We wondered whose story to believe –both
drivers said it wasn‟t their fault.
It‟s difficult to know how much luggage to
take with you.
We can use whether but not if.
We‟ll have to decide whether to go ahead
with the project. (NOT ‘We’ll have to decide if
to go ahead’)
Adjective + to-infinitive
It is easy to drive the car
An adjective + to-infinitive often comes in
this structure with it + be.
It‟s important to look in the mirror.
It‟s lovely to see you.
The subject can also be a person.
I‟m delighted to see you.
We‟re ready to start now.
The car is easy to drive
It is easy to drive the car.
The car is easy to drive.
We do not use it in the second sentence.
(NOT ‘The car is easy to drive it’ and
NOT ‘The car it is easy to drive’)
The ladder is quite safe to use.
Your writing is difficult to read.
We can use this structure with adjectives
meaning ‘good’ or ‘bad’, e.g. awful, bad,
exciting, fascinating, good, marvellous,
We can also use it with these adjectives:
cheap, convenient, dangerous, difficult,
easy, expensive, impossible, safe, simple.
Certain, sure and likely
We can use a to-infinitive after certain, sure,
likely and unlikely.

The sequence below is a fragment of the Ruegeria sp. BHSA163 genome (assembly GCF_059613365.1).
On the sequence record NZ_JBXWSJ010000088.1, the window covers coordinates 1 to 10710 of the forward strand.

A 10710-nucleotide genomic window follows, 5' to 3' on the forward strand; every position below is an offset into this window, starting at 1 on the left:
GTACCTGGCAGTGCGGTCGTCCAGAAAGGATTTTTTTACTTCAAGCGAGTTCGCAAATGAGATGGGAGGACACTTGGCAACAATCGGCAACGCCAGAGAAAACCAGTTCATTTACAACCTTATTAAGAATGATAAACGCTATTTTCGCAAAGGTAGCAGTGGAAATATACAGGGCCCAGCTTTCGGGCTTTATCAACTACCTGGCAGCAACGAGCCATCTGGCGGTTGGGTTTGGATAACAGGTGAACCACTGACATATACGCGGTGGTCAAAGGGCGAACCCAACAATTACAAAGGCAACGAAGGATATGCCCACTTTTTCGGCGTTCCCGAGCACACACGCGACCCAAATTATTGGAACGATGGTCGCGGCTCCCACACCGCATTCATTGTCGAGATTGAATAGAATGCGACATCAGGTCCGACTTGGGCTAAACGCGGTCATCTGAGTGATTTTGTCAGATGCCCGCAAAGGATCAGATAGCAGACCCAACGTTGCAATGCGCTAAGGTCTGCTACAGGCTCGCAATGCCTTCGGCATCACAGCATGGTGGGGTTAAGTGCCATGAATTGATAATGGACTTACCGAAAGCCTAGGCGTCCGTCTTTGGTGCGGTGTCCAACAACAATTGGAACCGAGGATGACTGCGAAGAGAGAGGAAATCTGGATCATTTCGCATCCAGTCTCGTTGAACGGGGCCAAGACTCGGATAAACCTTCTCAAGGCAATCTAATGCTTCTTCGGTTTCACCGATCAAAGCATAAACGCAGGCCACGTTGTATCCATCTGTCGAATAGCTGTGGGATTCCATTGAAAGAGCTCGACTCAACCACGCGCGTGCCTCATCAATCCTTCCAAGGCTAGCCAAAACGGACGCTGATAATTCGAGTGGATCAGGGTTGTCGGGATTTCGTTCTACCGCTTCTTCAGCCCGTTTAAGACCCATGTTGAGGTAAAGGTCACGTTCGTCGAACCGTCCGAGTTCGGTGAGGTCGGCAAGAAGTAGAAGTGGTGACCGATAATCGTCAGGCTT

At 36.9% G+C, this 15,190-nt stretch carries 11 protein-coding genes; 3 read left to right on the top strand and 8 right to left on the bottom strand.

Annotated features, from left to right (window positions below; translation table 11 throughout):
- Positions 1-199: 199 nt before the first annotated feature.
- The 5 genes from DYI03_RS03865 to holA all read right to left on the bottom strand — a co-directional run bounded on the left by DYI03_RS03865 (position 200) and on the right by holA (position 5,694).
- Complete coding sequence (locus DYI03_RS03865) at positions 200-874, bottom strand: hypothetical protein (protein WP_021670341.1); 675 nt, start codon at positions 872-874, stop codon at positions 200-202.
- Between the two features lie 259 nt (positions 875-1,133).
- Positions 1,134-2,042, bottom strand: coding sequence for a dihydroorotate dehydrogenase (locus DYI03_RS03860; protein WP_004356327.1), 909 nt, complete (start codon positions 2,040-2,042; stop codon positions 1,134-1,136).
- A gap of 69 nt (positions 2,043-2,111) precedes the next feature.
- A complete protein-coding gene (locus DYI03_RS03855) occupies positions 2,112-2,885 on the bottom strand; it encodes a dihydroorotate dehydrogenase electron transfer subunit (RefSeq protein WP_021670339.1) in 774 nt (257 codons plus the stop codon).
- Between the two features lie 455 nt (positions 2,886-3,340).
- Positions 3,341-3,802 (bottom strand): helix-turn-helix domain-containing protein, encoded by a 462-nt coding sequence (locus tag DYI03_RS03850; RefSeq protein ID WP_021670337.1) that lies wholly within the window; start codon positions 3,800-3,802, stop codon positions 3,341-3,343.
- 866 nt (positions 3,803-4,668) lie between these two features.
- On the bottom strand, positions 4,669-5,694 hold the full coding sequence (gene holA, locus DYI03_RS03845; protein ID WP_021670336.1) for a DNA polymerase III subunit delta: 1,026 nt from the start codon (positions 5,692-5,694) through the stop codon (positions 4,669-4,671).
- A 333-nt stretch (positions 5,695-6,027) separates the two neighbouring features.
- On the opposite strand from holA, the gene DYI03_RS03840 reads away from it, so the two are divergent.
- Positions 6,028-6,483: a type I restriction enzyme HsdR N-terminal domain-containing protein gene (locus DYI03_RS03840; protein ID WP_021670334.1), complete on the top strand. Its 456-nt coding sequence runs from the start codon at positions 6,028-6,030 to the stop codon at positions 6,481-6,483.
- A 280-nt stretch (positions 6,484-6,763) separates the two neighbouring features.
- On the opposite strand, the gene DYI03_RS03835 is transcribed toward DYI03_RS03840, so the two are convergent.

United are certain/ sure to win. (= They will
Sarah is likely to be at work. (= She is
probably at work)
For and of
After some adjectives we can use
for + object + to-infinitive.
It‟s important for drivers to take care.
It isn‟t safe for children to play on ladders.
After an adjective describing how someone
behaves (e.g. polite, silly), we can use of.
It was polite of Emma to write and thank us.
(Emma was polite)
It was silly of me to forget the tickets.
(I was silly)
For with the to-infinitive
For expressing purpose
We can use this structure to say why
something is done (to express purpose).
Mark photocopied the figures for the Sales
Manager to have a look at.
(= He photocopied the figures so that the
Sales Manager could have a look at them).
Too and enough
We can use too and enough with this structure.
The road is too busy for the children to cross